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  1. ArchDaily
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  5. The Manser Practice Architects + Designers
  6. 2008
  7. Sea Glass House / The Manser Practice Architects + Designers

Sea Glass House / The Manser Practice Architects + Designers

  • 01:00 - 15 November, 2014
Sea Glass House / The Manser Practice Architects + Designers
Sea Glass House / The Manser Practice Architects + Designers, © Morley Von Sternberg
© Morley Von Sternberg

© Morley Von Sternberg © Morley Von Sternberg © Morley Von Sternberg © Morley Von Sternberg + 12

  • General Contractor

    John Peck Construction Ltd
  • Structural engineering

    Elliot Wood Partnership LLP
  • Landscape Design

    John Brookes Landscape Design
  • Ground Stability & Substructure

    Malcolm Woodruff Associates
  • More Specs Less Specs
© Morley Von Sternberg
© Morley Von Sternberg

Text description provided by the architects. The Clients brief was for their weekend and holiday house, a compact 1960’s bungalow, to be enlarged, giving more living accommodation and enhancing the views of the sea to the north and west. Maintaining the private/secret nature of the site was also a requirement.

© Morley Von Sternberg
© Morley Von Sternberg

An initial proposal to simply add a glass pavilion living room to the existing house appeared to fulfil the brief. Keeping the house single storey kept the building low enough not to have a view of nearby houses but adding the new space to the north of the existing house located the main living space in a position with a more commanding view over the woods below to the Solent beyond.

Floor Plan
Floor Plan

As the design developed however it became obvious that the size and standard of the new extension would only serve to exaggerate the cramped and substandard nature of the existing house. A decision was taken in favour of wholesale redevelopment; maintaining the concept of the initial proposal but ensuring that the completed project had a coherence and consistency of quality.

© Morley Von Sternberg
© Morley Von Sternberg

The house is approached from a generally suburban and unremarkable road down gravel drive through a wood. The initial view of the house is deliberately unclear. A long sinuous reflective black wall sitting amongst the trees conceals the presence of the house and beyond. Views of the sea are also only hinted at with glimpses.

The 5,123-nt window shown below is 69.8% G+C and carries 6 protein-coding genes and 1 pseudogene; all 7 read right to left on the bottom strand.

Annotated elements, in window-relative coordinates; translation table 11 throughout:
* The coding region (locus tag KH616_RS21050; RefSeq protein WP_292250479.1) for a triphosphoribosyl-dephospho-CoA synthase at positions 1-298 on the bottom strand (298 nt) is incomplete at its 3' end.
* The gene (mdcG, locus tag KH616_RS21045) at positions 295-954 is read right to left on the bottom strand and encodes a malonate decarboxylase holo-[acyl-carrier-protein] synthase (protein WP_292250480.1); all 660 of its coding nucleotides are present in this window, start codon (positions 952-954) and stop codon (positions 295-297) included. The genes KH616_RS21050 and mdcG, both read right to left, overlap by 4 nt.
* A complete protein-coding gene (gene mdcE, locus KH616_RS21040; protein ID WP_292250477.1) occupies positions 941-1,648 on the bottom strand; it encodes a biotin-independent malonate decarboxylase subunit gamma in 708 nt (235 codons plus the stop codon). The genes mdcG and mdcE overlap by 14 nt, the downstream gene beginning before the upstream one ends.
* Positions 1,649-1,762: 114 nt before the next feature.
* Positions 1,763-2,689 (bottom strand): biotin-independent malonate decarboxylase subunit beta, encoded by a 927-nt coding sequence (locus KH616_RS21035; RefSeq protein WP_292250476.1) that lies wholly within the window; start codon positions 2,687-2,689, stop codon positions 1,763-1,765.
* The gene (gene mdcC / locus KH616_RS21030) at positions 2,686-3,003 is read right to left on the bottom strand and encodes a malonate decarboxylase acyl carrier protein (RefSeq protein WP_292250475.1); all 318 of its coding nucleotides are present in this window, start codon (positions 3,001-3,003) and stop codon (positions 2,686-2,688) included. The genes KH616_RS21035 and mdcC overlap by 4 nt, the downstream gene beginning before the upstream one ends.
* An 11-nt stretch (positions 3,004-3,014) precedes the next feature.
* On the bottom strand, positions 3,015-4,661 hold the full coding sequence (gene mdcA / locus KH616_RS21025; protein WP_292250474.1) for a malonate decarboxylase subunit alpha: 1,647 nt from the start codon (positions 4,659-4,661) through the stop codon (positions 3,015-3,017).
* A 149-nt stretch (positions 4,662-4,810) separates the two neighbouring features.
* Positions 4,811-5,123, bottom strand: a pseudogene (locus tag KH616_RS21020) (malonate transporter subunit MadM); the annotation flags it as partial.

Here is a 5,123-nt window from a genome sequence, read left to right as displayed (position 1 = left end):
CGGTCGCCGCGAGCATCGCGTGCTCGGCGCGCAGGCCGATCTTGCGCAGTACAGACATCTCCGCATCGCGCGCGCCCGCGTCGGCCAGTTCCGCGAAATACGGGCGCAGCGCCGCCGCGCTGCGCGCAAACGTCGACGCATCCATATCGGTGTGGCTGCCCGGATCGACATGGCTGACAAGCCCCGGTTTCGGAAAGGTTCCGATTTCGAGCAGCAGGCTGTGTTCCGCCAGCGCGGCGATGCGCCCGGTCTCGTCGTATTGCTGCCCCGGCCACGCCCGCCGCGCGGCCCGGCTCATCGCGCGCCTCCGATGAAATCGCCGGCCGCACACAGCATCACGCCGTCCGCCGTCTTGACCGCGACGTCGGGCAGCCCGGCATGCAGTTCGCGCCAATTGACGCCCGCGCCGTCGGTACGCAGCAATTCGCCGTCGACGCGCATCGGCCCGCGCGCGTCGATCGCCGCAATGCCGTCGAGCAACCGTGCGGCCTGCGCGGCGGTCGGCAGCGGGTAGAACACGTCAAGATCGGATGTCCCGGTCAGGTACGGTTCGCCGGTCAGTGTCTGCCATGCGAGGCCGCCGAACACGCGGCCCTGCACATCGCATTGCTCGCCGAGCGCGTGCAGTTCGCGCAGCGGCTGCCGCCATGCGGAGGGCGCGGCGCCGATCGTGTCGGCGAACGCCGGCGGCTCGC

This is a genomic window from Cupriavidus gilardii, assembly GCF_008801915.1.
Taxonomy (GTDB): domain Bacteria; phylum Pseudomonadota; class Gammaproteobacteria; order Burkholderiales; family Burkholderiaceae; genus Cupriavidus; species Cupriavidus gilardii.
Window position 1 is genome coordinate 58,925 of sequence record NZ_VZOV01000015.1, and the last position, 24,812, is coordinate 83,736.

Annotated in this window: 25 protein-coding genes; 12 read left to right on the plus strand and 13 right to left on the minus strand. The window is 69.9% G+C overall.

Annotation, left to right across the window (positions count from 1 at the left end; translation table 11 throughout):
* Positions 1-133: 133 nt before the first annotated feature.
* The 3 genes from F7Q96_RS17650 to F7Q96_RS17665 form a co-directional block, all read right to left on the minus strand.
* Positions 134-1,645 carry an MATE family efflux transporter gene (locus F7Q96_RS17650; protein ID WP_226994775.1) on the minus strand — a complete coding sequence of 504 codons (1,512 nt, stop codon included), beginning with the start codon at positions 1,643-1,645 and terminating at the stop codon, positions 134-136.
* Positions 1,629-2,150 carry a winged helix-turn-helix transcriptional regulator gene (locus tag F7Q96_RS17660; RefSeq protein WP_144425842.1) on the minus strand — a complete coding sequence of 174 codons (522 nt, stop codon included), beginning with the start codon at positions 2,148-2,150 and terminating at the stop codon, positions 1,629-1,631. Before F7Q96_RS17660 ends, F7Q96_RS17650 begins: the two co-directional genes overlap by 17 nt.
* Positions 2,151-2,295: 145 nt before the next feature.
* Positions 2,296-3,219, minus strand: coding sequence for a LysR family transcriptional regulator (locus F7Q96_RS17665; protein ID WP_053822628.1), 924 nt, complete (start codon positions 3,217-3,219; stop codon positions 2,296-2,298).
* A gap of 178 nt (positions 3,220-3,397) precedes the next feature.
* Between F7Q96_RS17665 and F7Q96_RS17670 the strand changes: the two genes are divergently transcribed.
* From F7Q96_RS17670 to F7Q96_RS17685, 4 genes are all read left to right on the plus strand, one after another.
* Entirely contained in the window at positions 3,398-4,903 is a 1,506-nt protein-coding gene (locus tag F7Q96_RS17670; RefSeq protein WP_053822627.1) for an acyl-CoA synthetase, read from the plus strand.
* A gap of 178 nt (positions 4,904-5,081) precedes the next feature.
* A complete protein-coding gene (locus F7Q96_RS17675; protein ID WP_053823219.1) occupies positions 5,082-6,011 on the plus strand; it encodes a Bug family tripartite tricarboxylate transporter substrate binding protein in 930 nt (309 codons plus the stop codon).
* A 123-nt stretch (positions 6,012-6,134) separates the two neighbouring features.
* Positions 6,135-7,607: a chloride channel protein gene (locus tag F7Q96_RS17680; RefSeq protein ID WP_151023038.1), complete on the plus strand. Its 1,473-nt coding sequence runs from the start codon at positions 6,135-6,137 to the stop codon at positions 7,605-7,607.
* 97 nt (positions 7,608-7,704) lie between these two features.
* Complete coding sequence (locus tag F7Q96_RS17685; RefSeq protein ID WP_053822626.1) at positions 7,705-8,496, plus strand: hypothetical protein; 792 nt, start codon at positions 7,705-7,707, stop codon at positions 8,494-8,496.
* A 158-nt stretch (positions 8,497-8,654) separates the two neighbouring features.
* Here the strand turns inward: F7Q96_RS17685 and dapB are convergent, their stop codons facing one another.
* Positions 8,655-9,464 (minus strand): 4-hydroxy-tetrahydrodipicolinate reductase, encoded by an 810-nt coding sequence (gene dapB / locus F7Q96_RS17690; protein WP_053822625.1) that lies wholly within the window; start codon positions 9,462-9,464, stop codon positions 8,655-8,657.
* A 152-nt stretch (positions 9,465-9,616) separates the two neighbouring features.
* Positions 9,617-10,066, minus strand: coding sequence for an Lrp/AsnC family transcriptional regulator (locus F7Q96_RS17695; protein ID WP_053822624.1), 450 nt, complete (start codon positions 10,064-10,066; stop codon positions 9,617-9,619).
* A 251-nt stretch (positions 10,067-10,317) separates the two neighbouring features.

© Morley Von Sternberg
© Morley Von Sternberg

On entering the house through a huge rough sawn timber door the visitor is lead along a broad sweeping curved corridor down which the main living space, the internal and external living areas and the stunning views beyond slowly become apparent. The utter and apparently almost structureless, transparency of the living area is offset by the timber clad density of the bedroom block the two sections being held together by the black screen wall running north south on the east side of the house.

© Morley Von Sternberg
© Morley Von Sternberg

Bedrooms generally have corner locations with micro views within the property but the main living space with terraces both to the north and south has long views to the north and west.

© Morley Von Sternberg
© Morley Von Sternberg

Rebuilding rather than extending allowed the whole house to be designed in a more sustainable level than the existing property. The building is heated using a ground source heat pump running off a series of 40m bore holes. The heat pump also provides the hot water and heating to the swimming pool and in summer provides cooling to the floors: - replenishing the borehole in the process.

© Morley Von Sternberg
© Morley Von Sternberg

Rainwater is harvested for flushing WCs and for external taps. Solar heating for hot water was considered but rejected as there were operational problems on a property which in only used intermittently. Similarly a wind turbine was rejected for a number of reasons, including planning, wind profile, and pay back time.

© Morley Von Sternberg
© Morley Von Sternberg

The main bedroom block and all external walls are constructed using 280mm thick lightweight clay honeycombe ‘Zeigler’ blocks giving very high levels of insulation whilst the glazed pavilion has deep overhangs ensuring that solar gain is used to best advantage during winter months but avoided during the summer. The dark living room floor also absorbs solar gain reducing the load in the underfloor heating.

Cite: "Sea Glass House / The Manser Practice Architects + Designers" 15 Nov 2014. ArchDaily. Accessed . <https://www.archdaily.com/562560/sea-glass-house-the-manser-practice-architects-designers/> ISSN 0719-8884
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